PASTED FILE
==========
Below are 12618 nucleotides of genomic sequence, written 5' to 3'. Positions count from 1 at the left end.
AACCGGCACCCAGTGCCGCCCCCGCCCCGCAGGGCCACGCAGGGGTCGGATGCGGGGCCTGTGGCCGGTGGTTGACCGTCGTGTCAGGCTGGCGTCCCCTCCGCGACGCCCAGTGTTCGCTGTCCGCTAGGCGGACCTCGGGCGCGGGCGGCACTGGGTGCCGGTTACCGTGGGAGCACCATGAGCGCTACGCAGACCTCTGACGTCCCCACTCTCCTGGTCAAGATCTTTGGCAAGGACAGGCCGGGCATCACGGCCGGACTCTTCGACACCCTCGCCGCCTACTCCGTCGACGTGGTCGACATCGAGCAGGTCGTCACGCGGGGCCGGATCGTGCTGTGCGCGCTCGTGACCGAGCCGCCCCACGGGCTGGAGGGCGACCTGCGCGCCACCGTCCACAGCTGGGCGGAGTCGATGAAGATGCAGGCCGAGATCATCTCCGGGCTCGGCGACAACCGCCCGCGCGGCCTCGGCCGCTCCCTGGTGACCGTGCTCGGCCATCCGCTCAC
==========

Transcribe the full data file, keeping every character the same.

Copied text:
Below are 12618 nucleotides of genomic sequence, written 5' to 3'. Positions count from 1 at the left end.
AACCGGCACCCAGTGCCGCCCCCGCCCCGCAGGGCCACGCAGGGGTCGGATGCGGGGCCTGTGGCCGGTGGTTGACCGTCGTGTCAGGCTGGCGTCCCCTCCGCGACGCCCAGTGTTCGCTGTCCGCTAGGCGGACCTCGGGCGCGGGCGGCACTGGGTGCCGGTTACCGTGGGAGCACCATGAGCGCTACGCAGACCTCTGACGTCCCCACTCTCCTGGTCAAGATCTTTGGCAAGGACAGGCCGGGCATCACGGCCGGACTCTTCGACACCCTCGCCGCCTACTCCGTCGACGTGGTCGACATCGAGCAGGTCGTCACGCGGGGCCGGATCGTGCTGTGCGCGCTCGTGACCGAGCCGCCCCACGGGCTGGAGGGCGACCTGCGCGCCACCGTCCACAGCTGGGCGGAGTCGATGAAGATGCAGGCCGAGATCATCTCCGGGCTCGGCGACAACCGCCCGCGCGGCCTCGGCCGCTCCCTGGTGACCGTGCTCGGCCATCCGCTCAC